Last year I was awarded a research grant by the John J. Wilcox Archives at the William Way Center here in Philly. I'd originally reached out to the archives a few years ago to learn more about "UNITY, Inc.," a grassroots organization founded by James Roberts and Tyrone Smith in the '90s, after watching a short documentary about queer life in Philly narrated by Essex Hemphill, who is one of my favorite poets.
When I received the grant my initial intent was to use whatever findings to help complete a poetry chapbook I've been working on for quite some time. But once I entered the archive the idea began to bloom. I was inspired by the breadth and depth of it all. I became obsessed with the collection of chapbooks and poetry. I saw early works by Pat Parker, discovered the work of Adrian Stanford, and ultimately landed on"Double Exposure" by Ian Young which had an incredible halftone op-art cover designed by Mike Boyd. This find would eventually take the project to a new level.
I was astounded by all this creative cover art and Boyd's halftones sparked a deeper interest in Queer artists like Andy Warhol and Glenn Ligon who both famously use/d screen printing as a medium of expression. I hightailed it to Pittsburgh to do a little sourcing and pay a visit to the Andy Warhol Museum to get up-close-and-personal with the work, and I'm thankful that I did. Seeing Warhol's work, specifically his use of the photographic silk screen technique in the Most Wanted Man series - the sheer scale of it all! - made it very clear to me what I was to do with my findings in the Archive.
"The Seeds This Soil Holds" is the culmination of this journey. It is an immersive chapbook installation that combines my poetry and photographic silkscreen diptychs created by hand in Philadelphia in collaboration with Ream Editions. There are 9 prints in total and a portion of all sales will be donated back to the William Way Center.
The images were so fab I asked to collaborate with Philadelphia Print Works on a collection of tees and a tote using the same original artwork and they gladly accepted.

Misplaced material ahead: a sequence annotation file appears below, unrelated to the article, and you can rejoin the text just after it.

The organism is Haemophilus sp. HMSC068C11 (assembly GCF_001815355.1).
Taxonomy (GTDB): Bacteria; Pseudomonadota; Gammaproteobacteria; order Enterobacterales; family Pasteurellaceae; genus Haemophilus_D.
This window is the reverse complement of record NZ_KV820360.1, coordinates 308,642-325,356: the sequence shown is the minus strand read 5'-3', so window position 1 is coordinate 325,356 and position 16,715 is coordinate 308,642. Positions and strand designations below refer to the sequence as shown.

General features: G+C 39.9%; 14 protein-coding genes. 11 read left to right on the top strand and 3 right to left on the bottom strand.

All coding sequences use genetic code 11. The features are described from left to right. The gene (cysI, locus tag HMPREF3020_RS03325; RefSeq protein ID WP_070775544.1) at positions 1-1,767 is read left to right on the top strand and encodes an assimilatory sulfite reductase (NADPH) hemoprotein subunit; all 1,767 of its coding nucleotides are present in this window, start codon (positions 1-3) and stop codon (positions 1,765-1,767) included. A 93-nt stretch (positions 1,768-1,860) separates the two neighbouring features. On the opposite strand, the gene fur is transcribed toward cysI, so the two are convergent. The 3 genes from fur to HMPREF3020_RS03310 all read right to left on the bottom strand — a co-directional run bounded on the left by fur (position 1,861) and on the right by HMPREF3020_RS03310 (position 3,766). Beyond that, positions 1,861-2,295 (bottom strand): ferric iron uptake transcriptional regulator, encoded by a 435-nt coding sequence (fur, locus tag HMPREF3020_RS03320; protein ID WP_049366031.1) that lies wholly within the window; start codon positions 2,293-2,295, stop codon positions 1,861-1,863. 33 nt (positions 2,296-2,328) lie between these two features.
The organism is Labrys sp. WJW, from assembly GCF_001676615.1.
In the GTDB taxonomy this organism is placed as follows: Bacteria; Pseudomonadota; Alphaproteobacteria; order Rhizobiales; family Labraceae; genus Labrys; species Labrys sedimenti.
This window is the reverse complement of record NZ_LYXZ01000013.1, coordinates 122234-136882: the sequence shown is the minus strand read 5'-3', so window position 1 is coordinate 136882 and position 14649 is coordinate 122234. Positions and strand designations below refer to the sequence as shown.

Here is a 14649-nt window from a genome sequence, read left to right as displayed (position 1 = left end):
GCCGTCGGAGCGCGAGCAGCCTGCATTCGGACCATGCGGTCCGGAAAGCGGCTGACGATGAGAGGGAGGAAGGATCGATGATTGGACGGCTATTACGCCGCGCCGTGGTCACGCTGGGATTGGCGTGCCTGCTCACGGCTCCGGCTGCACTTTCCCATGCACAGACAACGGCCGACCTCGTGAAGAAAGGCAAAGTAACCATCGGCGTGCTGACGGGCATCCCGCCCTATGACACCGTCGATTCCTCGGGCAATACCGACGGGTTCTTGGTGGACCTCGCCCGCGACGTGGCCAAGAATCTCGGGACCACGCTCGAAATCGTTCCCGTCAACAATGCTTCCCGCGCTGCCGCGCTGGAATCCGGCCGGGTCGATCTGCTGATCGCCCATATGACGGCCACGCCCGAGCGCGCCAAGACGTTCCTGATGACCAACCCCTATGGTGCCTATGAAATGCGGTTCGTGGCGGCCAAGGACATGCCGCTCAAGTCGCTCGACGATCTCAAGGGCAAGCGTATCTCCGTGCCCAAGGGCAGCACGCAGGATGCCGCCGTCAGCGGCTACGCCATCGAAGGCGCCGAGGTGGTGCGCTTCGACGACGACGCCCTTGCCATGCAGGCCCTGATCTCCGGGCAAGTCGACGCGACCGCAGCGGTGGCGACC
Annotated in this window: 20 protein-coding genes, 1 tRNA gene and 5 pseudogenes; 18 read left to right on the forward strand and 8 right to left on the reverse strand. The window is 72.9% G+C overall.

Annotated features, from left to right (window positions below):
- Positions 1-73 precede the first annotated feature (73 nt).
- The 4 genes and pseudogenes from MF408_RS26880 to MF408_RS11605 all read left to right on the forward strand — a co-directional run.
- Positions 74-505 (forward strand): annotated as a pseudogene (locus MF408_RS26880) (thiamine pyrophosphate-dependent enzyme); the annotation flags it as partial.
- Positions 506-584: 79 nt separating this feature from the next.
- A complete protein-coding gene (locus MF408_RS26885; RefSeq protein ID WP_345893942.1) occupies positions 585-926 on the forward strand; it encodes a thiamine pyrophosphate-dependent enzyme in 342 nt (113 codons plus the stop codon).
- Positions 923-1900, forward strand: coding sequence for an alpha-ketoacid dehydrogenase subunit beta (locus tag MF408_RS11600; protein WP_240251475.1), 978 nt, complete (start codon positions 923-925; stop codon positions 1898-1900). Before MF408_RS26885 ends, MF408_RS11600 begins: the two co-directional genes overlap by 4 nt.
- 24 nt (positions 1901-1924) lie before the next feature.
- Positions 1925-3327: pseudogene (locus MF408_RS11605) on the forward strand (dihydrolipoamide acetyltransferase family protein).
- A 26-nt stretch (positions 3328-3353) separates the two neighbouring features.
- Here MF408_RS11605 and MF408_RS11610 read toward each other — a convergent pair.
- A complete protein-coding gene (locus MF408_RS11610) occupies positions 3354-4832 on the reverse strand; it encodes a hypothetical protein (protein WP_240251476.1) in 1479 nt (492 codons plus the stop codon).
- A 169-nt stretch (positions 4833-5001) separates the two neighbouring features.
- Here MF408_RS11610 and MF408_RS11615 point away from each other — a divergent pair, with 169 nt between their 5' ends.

Join me on June 8th for an opening reception for the show that will be up for the month of June.
The 1980s and 1990s marked a transformative era for the LGBTQ+ movement, as individuals from marginalized communities courageously expressed their identities through art. In this blog post, we delve into the lives and contributions of Black queer artists who left an indelible mark on these decades, challenging norms, celebrating diversity, and paving the way for future generations. Among these voices is Essex Hemphill, whose impact was felt through his insightful poetry and advocacy.
Marlon Riggs: Documenting the Unseen
Marlon Riggs, a filmmaker and poet, shone a spotlight on the experiences of Black gay men. His documentary "Tongues Untied" (1989) broke boundaries by unapologetically addressing issues of identity, racism, and homophobia. Riggs's work bravely tackled the intersectionality of race and sexuality, paving the way for candid conversations that challenged societal stigmas.
Assotto Saint: Weaving Words and Identity
Assotto Saint, a Haitian-American poet and playwright, emerged as a prominent figure in New York City's queer arts scene during the 1980s and 1990s. His writings explored the complexities of being both Black and queer, encapsulating the multiplicity of his identity. Through his poetry and performances, Saint forged connections and provided solace for those who felt marginalized by society's constraints.
Audre Lorde: A Trailblazing Legacy
Although Audre Lorde's presence spanned decades, her impact reverberated strongly throughout the 1980s and 1990s. As a Black lesbian feminist poet, writer, and activist, Lorde's words were a rallying cry for justice and empowerment. Her writings explored the intersection of race, gender, and sexuality, challenging readers to confront uncomfortable truths and champion social change.
Essex Hemphill: A Poet's Reverberating Words
Essex Hemphill's poetry captured the essence of being a Black gay man during a time of societal turbulence. His work addressed racism, homophobia, and desire with remarkable honesty. Hemphill's collection "Ceremonies: Prose and Poetry" (1992) delved into the intricacies of love, loss, and self-discovery, leaving an enduring impact on the LGBTQ+ literary landscape.
Honoring Legacy and Moving Forward
The 1980s and 1990s witnessed the emergence of Black queer artists who used their creative expressions to break barriers, dismantle stereotypes, and empower marginalized voices. Through their work, Marlon Riggs, Assotto Saint, Audre Lorde, Essex Hemphill, and others paved the way for a more inclusive and diverse artistic landscape. Their contributions continue to resonate with contemporary artists and activists who strive to amplify underrepresented narratives.
The legacy of Black queer artists from the 1980s and 1990s is a testament to the power of art in challenging societal norms and advocating for change. Marlon Riggs, Assotto Saint, Audre Lorde, and Essex Hemphill, among others, used their voices to bring issues of race, sexuality, and identity to the forefront. Their impact reverberates through generations, reminding us of the importance of representation, inclusivity, and the transformative potential of art.